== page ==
'Many options' for future development of Singapore

Mr Wong speaking at the annual general meeting lunch of the Singapore International Chamber of Commerce.
Mr Wong speaking at the annual general meeting lunch of the Singapore International Chamber of Commerce. ST PHOTO: AZMI ATHNI

Minister cites building underground facilities as one solution to overcome land constraints

Underground power substations? Underground reservoirs?

Singapore still has many options for development despite its physical constraints, and one way is to build more infrastructure underground.

This subterranean potential is among the plans the Committee on the Future Economy (CFE) is studying to make Singapore a vibrant global city and competitive economy, Minister for National Development Lawrence Wong said yesterday.

"We're always looking at how we can expand our land and space options - and we have them. We have reclamation projects, indeed the Tuas mega port will be on reclaimed land. But we can also go underground," he said.

With projects like the Jurong Rock Caverns - a liquid hydrocarbon storage 150m below ground - Singapore is only "starting to scratch the surface of the potential for underground development".

"There is a lot more that we can do beyond Jurong Rock Caverns. For instance, the utility or power substations that you see around - a lot of them can go underground. It will cost more, but also free up surface land for development."

He cited national water agency PUB's interest in building an underground reservoir as an example.

Mr Wong, who co-chairs CFE's future city sub-committee, was speaking at the annual general meeting lunch of the Singapore International Chamber of Commerce (SICC).

Building underground facilities has been in focus as the Government looks for long-term solutions to overcome land scarcity here. In March, an underground district cooling network - which produces chilled water for air-conditioning for nearby areas - was launched at Marina Bay.

The Government also hopes to deploy more innovative technologies, such as driverless vehicles to transport goods across industrial estates, replacing the huge fleets of trucks on the roads today, he said.

"We can go beyond that to people-mover systems. In 15 to 20 years' time, I think it's very possible to have housing estates with mover systems taking people from where they live to the nearest MRT station," he said, adding that these systems can also be built underground.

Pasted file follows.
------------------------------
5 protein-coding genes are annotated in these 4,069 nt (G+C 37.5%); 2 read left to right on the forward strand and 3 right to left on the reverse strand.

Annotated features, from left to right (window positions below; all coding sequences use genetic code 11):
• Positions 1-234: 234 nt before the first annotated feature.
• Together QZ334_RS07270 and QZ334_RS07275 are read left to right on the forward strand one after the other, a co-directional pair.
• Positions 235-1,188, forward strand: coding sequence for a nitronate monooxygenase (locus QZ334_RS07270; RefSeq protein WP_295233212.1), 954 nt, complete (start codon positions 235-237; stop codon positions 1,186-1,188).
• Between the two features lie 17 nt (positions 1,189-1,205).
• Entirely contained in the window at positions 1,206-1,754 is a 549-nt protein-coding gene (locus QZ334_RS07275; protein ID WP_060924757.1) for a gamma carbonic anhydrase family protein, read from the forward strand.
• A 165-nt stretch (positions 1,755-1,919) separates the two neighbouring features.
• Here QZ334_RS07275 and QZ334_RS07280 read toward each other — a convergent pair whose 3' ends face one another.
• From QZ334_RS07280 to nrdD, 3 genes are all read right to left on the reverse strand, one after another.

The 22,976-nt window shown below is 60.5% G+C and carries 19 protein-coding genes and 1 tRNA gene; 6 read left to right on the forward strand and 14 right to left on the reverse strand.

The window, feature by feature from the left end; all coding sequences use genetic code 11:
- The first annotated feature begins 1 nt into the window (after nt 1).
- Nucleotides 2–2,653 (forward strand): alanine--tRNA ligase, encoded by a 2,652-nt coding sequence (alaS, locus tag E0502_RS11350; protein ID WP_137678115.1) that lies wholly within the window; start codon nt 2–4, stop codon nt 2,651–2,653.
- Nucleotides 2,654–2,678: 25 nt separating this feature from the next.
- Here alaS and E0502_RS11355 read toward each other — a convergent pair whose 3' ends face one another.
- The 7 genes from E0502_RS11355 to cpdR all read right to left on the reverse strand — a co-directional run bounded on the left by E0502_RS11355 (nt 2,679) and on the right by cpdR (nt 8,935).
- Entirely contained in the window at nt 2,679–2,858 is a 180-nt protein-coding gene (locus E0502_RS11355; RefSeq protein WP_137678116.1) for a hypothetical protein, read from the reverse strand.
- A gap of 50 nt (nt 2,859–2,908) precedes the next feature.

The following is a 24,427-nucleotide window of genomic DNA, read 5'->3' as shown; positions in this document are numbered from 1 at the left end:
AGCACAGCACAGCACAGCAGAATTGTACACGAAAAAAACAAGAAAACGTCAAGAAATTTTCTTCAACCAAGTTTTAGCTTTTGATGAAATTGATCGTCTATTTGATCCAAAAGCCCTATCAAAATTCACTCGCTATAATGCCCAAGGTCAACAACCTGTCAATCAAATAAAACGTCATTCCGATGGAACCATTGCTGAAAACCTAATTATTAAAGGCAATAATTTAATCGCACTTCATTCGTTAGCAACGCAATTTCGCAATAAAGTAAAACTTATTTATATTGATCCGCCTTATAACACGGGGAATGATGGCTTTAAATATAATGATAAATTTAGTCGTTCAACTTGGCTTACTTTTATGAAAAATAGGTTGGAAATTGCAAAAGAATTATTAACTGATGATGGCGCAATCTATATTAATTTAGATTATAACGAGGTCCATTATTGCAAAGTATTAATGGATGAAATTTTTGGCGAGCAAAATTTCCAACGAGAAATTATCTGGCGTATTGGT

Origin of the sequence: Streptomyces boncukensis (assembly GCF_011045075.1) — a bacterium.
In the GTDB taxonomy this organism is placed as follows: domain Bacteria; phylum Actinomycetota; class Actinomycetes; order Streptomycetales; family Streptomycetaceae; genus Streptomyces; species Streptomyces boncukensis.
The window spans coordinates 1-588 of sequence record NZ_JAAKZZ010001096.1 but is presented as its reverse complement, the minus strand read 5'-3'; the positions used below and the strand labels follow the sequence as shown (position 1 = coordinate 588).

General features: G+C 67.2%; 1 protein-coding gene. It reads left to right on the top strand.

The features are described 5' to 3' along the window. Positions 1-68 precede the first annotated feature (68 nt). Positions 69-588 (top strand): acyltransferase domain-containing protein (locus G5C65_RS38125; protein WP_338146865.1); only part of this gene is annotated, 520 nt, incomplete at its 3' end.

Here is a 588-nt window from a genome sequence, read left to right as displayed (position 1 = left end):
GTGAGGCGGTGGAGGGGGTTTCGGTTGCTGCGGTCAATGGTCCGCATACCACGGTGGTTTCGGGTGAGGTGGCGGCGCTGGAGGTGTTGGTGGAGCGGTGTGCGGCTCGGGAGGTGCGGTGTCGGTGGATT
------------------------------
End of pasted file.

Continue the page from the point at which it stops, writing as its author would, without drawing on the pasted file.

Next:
Other large-scale projects are under way. The consolidation of port facilities in Tuas will free up land to develop the Greater Southern Waterfront, a new central business district. Another new CBD, the Jurong Lake District, is also in the pipeline.

"These plans will take several terms of government to implement. These are not five-year plans. But this is also our competitive advantage, because we can plan long term. That's the way Singapore was built for the past 50 years."

For all these initiatives, a strong public-private partnership is important, he told around 260 guests attending the lunch yesterday.

SICC, celebrating its 179th anniversary this year, will focus on being relevant to member businesses amid the structural headwinds here, chief executive Victor Mills told reporters at the lunch.

Cost pressures have certainly taken a toll, he said, adding: "Anecdotally, for every one expatriate family being posted to Singapore for work, there are between seven and 12 leaving.

"But Singapore as a brand remains highly trusted for business services. We are still a hub for finance, for contracts, for arbitration. That element of Singapore brand will always be important."

A version of this article appeared in the print edition of The Straits Times on June 22, 2016, with the headline ''Many options' for future development of S'pore'. Print Edition | Subscribe